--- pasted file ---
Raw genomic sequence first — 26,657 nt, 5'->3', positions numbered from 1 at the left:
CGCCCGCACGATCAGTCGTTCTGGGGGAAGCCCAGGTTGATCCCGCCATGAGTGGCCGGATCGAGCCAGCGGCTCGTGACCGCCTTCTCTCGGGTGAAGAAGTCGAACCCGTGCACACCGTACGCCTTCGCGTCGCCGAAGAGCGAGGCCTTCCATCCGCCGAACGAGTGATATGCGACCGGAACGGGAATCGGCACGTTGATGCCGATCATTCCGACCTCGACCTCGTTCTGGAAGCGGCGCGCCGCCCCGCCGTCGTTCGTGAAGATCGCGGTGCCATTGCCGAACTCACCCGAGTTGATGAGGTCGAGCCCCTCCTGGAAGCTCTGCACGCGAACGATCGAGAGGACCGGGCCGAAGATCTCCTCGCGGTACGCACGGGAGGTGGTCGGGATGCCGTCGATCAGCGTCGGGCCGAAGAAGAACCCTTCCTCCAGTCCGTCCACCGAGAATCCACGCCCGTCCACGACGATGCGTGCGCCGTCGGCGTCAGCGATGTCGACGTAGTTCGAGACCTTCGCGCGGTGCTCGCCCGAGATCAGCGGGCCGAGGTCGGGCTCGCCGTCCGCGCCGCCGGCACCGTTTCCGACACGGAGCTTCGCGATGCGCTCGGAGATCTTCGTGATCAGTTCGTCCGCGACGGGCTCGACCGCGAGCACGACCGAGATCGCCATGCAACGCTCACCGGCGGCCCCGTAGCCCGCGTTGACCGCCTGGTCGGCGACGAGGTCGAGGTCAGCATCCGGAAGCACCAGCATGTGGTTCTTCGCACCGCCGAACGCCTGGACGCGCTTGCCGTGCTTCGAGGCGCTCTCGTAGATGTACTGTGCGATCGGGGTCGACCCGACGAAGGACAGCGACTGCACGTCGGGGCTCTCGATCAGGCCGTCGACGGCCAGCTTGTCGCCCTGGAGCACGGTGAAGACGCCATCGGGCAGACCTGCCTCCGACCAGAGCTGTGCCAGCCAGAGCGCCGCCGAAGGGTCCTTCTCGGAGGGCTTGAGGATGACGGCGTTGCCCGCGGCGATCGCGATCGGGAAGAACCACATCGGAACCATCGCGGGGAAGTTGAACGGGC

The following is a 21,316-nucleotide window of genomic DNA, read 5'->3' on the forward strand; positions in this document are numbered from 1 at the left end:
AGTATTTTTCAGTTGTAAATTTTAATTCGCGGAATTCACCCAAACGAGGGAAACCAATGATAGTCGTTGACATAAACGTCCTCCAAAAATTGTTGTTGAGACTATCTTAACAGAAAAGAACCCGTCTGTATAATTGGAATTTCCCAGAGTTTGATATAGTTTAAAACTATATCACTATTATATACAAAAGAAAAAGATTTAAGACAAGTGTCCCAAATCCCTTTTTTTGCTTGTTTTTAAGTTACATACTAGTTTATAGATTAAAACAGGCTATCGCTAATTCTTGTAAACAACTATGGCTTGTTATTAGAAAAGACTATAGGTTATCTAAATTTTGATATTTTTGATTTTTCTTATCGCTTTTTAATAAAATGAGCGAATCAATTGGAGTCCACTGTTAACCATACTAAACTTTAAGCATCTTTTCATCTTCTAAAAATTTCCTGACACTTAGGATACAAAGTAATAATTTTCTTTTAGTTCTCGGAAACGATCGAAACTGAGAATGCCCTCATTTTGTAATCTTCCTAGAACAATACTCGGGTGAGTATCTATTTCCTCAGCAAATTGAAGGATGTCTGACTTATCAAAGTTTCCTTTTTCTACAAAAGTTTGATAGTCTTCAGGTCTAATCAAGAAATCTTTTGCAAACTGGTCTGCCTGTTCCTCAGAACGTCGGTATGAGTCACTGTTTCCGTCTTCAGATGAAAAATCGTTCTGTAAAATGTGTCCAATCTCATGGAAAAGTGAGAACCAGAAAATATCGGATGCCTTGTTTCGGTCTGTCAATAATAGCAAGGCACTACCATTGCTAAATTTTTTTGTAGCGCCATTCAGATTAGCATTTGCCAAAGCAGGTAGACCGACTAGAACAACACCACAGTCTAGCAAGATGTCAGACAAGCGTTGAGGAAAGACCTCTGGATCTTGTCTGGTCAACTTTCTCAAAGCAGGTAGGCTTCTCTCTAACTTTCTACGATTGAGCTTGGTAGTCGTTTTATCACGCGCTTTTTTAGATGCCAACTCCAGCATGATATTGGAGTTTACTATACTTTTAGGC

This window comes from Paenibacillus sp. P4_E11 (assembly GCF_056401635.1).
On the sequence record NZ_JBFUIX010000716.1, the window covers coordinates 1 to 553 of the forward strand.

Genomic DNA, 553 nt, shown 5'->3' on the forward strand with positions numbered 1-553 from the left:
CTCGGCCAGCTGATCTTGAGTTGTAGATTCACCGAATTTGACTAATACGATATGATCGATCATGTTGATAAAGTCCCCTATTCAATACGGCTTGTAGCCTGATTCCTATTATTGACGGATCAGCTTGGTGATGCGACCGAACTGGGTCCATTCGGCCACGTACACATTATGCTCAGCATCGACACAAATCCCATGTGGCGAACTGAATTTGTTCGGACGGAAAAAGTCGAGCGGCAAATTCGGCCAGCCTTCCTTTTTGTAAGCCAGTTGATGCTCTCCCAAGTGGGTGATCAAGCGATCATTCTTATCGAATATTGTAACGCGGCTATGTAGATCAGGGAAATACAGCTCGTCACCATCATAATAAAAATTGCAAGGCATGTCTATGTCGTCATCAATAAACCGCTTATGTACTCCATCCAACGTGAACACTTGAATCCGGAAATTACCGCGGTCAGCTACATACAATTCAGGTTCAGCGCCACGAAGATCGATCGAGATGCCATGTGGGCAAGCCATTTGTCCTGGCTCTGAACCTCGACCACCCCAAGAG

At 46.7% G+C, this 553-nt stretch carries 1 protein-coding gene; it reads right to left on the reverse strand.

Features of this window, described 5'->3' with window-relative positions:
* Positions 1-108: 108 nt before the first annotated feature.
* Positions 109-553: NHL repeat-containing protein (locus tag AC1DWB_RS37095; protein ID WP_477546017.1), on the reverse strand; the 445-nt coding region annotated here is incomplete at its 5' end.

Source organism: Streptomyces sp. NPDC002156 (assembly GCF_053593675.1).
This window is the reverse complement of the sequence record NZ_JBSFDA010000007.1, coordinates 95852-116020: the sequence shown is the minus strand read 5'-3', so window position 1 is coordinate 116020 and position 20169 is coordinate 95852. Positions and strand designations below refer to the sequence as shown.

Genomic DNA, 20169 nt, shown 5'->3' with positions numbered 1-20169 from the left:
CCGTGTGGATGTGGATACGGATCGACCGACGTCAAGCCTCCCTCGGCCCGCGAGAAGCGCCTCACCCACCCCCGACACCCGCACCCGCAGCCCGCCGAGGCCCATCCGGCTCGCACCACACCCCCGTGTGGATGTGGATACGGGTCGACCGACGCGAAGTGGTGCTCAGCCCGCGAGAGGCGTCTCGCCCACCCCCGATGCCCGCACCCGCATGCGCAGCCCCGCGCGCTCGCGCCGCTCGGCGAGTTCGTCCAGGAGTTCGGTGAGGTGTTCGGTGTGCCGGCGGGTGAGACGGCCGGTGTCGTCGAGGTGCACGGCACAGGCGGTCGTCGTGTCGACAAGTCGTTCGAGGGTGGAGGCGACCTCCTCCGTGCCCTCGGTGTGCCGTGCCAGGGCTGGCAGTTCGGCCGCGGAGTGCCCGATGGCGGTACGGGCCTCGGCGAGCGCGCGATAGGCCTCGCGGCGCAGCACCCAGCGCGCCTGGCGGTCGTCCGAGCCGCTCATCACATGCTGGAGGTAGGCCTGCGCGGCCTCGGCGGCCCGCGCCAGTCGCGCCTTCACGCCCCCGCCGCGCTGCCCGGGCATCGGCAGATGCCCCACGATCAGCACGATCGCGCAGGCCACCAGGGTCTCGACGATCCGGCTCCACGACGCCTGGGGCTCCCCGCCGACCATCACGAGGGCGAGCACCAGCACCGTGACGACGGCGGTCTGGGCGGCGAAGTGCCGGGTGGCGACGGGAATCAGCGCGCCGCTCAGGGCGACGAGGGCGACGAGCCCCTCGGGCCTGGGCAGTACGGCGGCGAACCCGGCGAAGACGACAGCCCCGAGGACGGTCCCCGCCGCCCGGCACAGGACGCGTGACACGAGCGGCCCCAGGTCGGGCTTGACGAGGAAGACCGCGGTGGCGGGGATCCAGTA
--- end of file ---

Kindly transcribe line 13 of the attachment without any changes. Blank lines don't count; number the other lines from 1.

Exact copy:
Source organism: Streptomyces sp. NPDC002156 (assembly GCF_053593675.1).